Eric: This is a year-long program, and our focus is to discuss and deepen our understanding of systemic racism. In many ways, “Diversity United” is a book club, with participants viewing films, documentaries or reading books, articles or other materials before each of the monthly meetings. The panelists lead the discussions.

This is our time to listen, learn and engage. I don’t want to just hear about the topic, I want and need to know what action steps I can take. I don’t always understand all of the issues—that’s why this program seeks to educate people. But we also want to inspire them to take action.

Donna: How did you decide what topics to explore?

Eric: I reached out to Newark City leaders, including former Newark City Council President and long-time community leader Mildred Crump, as well as to Rabbi Capers Funnye, and the Rev. Steffie Bartley for input. They all participated in the inaugural program in March. I also am grateful to civic leaders like Larry Hamm and Ryan Haygood, who have been demonstrating action steps that can be taken.

The social issues being explored by “Diversity United” include mass incarceration, education, housing, healthcare, environmental justice, poverty, Jim Crow, and public monuments—all from the viewpoint of the 401 years of systemic inequalities that have been a part of American history.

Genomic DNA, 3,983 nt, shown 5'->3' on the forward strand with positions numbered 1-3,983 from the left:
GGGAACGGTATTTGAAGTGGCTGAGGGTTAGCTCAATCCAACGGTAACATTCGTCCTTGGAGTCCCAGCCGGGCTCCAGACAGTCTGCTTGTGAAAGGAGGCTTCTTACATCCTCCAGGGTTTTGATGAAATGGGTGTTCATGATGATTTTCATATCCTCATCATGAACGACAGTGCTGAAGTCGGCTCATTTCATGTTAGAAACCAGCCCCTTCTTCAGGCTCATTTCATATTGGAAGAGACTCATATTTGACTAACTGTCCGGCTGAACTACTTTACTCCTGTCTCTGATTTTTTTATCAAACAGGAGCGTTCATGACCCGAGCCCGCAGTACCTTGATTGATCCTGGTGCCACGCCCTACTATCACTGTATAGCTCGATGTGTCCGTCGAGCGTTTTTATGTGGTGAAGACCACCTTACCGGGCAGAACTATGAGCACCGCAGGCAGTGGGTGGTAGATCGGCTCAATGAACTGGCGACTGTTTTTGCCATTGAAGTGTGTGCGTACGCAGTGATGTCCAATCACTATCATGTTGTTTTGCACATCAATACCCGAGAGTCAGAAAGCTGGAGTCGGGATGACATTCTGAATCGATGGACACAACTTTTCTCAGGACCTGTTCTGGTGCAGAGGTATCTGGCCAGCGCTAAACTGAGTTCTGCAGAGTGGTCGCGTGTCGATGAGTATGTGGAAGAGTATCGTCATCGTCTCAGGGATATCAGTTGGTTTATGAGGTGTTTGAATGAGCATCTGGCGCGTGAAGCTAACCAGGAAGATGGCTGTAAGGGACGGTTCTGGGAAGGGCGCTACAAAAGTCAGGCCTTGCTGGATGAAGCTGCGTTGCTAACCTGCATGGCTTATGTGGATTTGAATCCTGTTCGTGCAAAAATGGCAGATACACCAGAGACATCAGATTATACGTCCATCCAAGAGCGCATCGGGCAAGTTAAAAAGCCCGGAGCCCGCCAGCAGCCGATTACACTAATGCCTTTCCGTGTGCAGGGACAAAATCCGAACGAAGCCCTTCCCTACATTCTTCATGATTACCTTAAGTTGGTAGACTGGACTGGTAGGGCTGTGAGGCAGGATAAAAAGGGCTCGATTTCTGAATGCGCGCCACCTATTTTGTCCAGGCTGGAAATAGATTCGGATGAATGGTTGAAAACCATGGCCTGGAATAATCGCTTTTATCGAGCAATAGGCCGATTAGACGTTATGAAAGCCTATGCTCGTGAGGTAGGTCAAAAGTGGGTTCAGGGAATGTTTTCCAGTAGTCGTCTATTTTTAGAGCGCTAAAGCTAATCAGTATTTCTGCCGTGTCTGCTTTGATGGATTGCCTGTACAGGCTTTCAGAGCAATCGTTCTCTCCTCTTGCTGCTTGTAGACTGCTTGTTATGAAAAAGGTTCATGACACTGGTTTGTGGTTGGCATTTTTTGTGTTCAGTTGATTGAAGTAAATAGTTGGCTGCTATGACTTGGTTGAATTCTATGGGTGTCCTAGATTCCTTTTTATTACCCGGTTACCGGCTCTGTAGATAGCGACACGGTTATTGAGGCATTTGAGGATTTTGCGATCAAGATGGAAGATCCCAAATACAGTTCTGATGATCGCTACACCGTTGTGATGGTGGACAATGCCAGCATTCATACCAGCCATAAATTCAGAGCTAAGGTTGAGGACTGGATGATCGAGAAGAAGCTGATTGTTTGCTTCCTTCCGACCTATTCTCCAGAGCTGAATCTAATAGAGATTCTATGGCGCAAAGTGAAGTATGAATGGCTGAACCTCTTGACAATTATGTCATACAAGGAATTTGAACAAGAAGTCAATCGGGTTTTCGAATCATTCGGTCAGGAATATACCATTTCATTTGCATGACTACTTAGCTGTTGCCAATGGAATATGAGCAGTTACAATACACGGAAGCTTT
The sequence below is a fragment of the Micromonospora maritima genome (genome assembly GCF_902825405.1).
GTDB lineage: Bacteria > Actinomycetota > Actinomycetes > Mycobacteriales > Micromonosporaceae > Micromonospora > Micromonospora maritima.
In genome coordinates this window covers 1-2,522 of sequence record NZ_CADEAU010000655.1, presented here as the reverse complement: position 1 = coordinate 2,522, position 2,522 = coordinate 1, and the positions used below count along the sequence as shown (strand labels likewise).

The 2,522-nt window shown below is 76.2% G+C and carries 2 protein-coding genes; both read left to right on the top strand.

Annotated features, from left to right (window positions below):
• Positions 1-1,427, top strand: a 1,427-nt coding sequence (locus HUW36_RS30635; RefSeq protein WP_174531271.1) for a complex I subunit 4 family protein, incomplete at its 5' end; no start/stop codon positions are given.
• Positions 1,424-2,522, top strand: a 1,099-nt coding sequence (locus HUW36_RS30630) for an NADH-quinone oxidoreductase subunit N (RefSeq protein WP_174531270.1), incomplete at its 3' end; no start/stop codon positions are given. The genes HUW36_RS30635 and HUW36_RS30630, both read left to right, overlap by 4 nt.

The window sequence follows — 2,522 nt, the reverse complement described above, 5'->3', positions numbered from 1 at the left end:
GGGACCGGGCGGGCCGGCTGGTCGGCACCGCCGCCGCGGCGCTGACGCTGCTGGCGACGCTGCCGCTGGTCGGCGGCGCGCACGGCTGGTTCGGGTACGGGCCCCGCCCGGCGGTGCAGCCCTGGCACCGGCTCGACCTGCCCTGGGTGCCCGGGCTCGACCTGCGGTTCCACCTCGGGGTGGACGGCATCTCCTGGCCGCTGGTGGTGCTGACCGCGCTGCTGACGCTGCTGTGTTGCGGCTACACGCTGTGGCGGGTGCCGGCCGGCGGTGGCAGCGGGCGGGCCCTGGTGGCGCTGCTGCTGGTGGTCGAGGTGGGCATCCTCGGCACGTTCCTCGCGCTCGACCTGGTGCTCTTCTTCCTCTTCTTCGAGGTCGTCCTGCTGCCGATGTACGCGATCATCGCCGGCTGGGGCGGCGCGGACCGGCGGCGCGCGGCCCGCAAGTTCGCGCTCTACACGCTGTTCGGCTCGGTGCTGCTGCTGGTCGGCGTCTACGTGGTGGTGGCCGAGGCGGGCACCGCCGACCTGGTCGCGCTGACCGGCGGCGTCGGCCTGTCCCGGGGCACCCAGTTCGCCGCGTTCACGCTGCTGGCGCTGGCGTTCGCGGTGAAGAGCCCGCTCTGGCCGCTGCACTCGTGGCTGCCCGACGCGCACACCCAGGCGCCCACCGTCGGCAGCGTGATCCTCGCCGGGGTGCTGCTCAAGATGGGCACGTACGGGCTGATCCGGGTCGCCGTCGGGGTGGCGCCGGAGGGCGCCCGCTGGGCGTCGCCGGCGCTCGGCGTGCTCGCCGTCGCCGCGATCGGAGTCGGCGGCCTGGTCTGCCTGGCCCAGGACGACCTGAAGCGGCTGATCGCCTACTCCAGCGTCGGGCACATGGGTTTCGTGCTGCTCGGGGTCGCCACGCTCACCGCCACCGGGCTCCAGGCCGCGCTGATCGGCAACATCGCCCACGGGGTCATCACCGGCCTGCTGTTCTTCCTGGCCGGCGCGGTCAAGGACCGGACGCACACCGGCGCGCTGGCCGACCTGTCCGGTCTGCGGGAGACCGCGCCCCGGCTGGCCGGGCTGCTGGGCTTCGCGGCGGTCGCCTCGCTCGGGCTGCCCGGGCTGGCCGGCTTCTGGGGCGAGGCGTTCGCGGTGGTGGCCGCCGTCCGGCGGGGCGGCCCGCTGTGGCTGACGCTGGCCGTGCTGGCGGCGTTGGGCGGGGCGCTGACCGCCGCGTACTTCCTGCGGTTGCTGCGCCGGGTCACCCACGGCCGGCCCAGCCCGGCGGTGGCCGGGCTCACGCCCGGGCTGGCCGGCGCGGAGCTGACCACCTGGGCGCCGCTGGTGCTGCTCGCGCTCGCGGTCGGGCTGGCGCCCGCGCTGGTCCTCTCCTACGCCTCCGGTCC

We have had eight programs so far and the topics have included: “Inequalities in the Arts: The Great White Way and Beyond;” “The Misuse of Science and Genetics in the Discussion of Race;” “Black Churches—Black Synagogues: Religion, Community, and the historic role of Houses of Worship in the African American Community,” and

“Juneteenth through the Eyes of Jews of Color: Sharing Stories and Perspectives.”

We also screened the Ava DuVernay documentary, 13th, followed by a discussion about the impact of racism.

Donna: Why do you feel that it’s important that Congregation Ahavas Sholom take the lead on this project?

Eric: Following the murder of George Floyd, I attended several suburban-held, racial justice programs that were one-offs. The presentations were given by suburban, conservative and orthodox Rabbis. I was there because I knew I had a moral obligation to stand up and do something. But after those programs, I felt I needed more; I needed to do more.

I also knew that many Jewish people and white people don’t have family who grew up in the South and so their understanding of the dynamics of segregation and institutional racism has been limited or unclear.

Without understanding systemic racism, when we see the murders of Black men by police, for example, we think it’s an isolated incident. I believe I have a responsibility, as do the Jewish community and white people, to understand and learn how we can transform our communities. We also need to understand how systemic racism impacts white people.

This is the time for expanding our understanding, building bridges, and taking collective action. I realized that this program also could foster white allyship.

Donna: Thank you, Eric.

For readers of Arts & Culture Connections interested in learning more, you can contact Eric, cahavassholom@optimum.net. As always, I would like to know what you think. I invite you to share your thoughts and comments below.